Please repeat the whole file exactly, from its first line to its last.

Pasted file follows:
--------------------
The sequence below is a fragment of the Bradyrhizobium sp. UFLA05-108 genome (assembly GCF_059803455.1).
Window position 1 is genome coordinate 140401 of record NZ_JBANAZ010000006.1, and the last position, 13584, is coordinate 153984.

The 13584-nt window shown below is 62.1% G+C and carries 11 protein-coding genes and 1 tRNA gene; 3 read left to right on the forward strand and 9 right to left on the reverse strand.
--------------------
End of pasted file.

The sequence below is a fragment of the Bradyrhizobium sp. UFLA05-108 genome (assembly GCF_059803455.1).
Window position 1 is genome coordinate 140401 of record NZ_JBANAZ010000006.1, and the last position, 13584, is coordinate 153984.

The 13584-nt window shown below is 62.1% G+C and carries 11 protein-coding genes and 1 tRNA gene; 3 read left to right on the forward strand and 9 right to left on the reverse strand.